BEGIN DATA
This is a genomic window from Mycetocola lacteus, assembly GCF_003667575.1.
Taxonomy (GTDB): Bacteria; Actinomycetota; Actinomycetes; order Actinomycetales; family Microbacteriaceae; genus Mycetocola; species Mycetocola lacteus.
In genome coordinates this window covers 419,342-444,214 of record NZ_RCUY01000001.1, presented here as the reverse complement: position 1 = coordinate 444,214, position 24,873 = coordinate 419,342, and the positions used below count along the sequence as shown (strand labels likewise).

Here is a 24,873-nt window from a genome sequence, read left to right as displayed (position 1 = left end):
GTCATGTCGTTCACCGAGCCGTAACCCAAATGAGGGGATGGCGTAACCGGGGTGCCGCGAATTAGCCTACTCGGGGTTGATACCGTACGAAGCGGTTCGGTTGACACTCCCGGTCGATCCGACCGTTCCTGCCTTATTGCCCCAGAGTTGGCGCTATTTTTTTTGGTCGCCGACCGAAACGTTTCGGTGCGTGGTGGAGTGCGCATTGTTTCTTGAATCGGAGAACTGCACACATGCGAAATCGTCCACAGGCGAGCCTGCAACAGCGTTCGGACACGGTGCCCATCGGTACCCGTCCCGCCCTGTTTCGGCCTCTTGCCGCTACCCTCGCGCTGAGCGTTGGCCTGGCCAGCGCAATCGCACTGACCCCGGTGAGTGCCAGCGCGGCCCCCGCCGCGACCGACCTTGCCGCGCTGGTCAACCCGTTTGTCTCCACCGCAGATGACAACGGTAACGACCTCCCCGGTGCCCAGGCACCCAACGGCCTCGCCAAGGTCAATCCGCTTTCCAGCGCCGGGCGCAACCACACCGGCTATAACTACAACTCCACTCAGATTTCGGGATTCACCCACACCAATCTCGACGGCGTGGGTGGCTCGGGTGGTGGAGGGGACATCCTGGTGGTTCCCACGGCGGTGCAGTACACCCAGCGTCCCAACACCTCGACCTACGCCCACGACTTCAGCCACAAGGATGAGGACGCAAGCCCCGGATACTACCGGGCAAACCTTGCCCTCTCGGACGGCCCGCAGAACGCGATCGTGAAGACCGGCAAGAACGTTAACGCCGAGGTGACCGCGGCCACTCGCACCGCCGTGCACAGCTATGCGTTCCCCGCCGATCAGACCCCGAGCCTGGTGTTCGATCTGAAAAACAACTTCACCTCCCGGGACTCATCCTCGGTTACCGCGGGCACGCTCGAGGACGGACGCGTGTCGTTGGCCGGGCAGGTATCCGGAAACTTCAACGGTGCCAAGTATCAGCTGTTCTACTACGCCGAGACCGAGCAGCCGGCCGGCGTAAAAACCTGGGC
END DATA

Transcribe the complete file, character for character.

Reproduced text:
This is a genomic window from Mycetocola lacteus, assembly GCF_003667575.1.
Taxonomy (GTDB): Bacteria; Actinomycetota; Actinomycetes; order Actinomycetales; family Microbacteriaceae; genus Mycetocola; species Mycetocola lacteus.
In genome coordinates this window covers 419,342-444,214 of record NZ_RCUY01000001.1, presented here as the reverse complement: position 1 = coordinate 444,214, position 24,873 = coordinate 419,342, and the positions used below count along the sequence as shown (strand labels likewise).

Here is a 24,873-nt window from a genome sequence, read left to right as displayed (position 1 = left end):
GTCATGTCGTTCACCGAGCCGTAACCCAAATGAGGGGATGGCGTAACCGGGGTGCCGCGAATTAGCCTACTCGGGGTTGATACCGTACGAAGCGGTTCGGTTGACACTCCCGGTCGATCCGACCGTTCCTGCCTTATTGCCCCAGAGTTGGCGCTATTTTTTTTGGTCGCCGACCGAAACGTTTCGGTGCGTGGTGGAGTGCGCATTGTTTCTTGAATCGGAGAACTGCACACATGCGAAATCGTCCACAGGCGAGCCTGCAACAGCGTTCGGACACGGTGCCCATCGGTACCCGTCCCGCCCTGTTTCGGCCTCTTGCCGCTACCCTCGCGCTGAGCGTTGGCCTGGCCAGCGCAATCGCACTGACCCCGGTGAGTGCCAGCGCGGCCCCCGCCGCGACCGACCTTGCCGCGCTGGTCAACCCGTTTGTCTCCACCGCAGATGACAACGGTAACGACCTCCCCGGTGCCCAGGCACCCAACGGCCTCGCCAAGGTCAATCCGCTTTCCAGCGCCGGGCGCAACCACACCGGCTATAACTACAACTCCACTCAGATTTCGGGATTCACCCACACCAATCTCGACGGCGTGGGTGGCTCGGGTGGTGGAGGGGACATCCTGGTGGTTCCCACGGCGGTGCAGTACACCCAGCGTCCCAACACCTCGACCTACGCCCACGACTTCAGCCACAAGGATGAGGACGCAAGCCCCGGATACTACCGGGCAAACCTTGCCCTCTCGGACGGCCCGCAGAACGCGATCGTGAAGACCGGCAAGAACGTTAACGCCGAGGTGACCGCGGCCACTCGCACCGCCGTGCACAGCTATGCGTTCCCCGCCGATCAGACCCCGAGCCTGGTGTTCGATCTGAAAAACAACTTCACCTCCCGGGACTCATCCTCGGTTACCGCGGGCACGCTCGAGGACGGACGCGTGTCGTTGGCCGGGCAGGTATCCGGAAACTTCAACGGTGCCAAGTATCAGCTGTTCTACTACGCCGAGACCGAGCAGCCGGCCGGCGTAAAAACCTGGGC